Deputy Foreign Minister Ze’ev Elkin called on the government not to release any Palestinian prisoners until Palestinian leaders agreed to continue the current round of peace talks past the late-April deadline for their conclusion.
Elkin was responding to chief Palestinian negotiator Saeb Erekat, who told Israel’s Army Radio on Sunday that he had advised PA President Mahmoud Abbas to quit the US-brokered peace talks. Abbas, however, was waiting until the final release of some two-dozen convicted terrorists from Israeli prison, a measure Israel agreed to in order to help jumpstart the talks last year. Israel has released 78 long-term prisoners since peace talks r esumed last summer; a fourth a final group of 26 prisoners, which may include Israeli Arab terrorism convicts, is set to go free in the coming weeks.
Elkin, who opposed the prisoner release when it was first announced, said Sunday that Erekat’s comments reflected longstanding Palestinian policy.
“This isn’t new. [Abbas] has said it several times, and the government of Israel has to ask itself seriously if it should release the prisoners just weeks before the talks are set to end. It’s no secret I opposed from the start the idea of prisoner releases to jumpstart talks, but even those who supported the idea should ask themselves if it’s still a good idea if talks will end in just a few weeks,” said Elkin.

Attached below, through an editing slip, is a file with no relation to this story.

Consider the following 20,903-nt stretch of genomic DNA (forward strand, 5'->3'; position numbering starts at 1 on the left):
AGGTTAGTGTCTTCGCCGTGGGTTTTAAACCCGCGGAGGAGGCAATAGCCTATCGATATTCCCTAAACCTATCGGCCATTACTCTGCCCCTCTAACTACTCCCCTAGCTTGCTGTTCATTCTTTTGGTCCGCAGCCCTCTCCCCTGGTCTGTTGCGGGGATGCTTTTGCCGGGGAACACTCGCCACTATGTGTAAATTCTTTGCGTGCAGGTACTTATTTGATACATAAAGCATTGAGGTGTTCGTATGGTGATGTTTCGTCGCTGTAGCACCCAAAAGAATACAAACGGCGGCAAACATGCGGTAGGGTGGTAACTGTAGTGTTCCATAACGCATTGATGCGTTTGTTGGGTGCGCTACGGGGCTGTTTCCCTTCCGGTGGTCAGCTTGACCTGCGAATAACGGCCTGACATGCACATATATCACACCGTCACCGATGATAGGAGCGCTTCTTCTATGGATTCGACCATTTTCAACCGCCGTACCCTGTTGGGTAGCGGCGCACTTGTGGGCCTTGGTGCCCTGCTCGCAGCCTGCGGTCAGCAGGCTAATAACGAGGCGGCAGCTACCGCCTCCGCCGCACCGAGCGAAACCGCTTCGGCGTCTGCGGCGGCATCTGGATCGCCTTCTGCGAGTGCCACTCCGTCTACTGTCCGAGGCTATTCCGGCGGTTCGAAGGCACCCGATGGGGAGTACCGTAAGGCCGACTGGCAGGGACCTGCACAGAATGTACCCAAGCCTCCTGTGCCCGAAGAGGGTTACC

Elkin added that the PA’s focus on convicted terrorists sent the wrong message.
“What’s the significance of the fact that 5% of the Palestinian Authority’s budget and 15% of its foreign aid is spent on salaries for Palestinian terrorists, where the amount of salary depends on how many Israelis you murdered?” Elkin asked.
“What message does that send, especially when we hear that the Palestinian economy lacks resources?”
Also Sunday, Israel Radio aired an interview with Prime Minister Benjamin Netanyahu in which the Israeli leader said any positive result from the US-brokered talks would require at least another year of negotiations.
In the interview, recorded last week during Netanyahu’s visit to California but first broadcast on Sunday morning, the prime minister said a framework deal being drafted by the Americans, which he recently said will only represent Washington’s positions, could offer “a possible path to advance the talks,” but “it will take at least a year to see the talks through to their conclusion.”
The Palestinians may still reject the American framework plan, he added.
In remarks aired Friday by Channel 2 news, Netanyahu said the Palestinians were “a very long way” from being ready for a peace deal.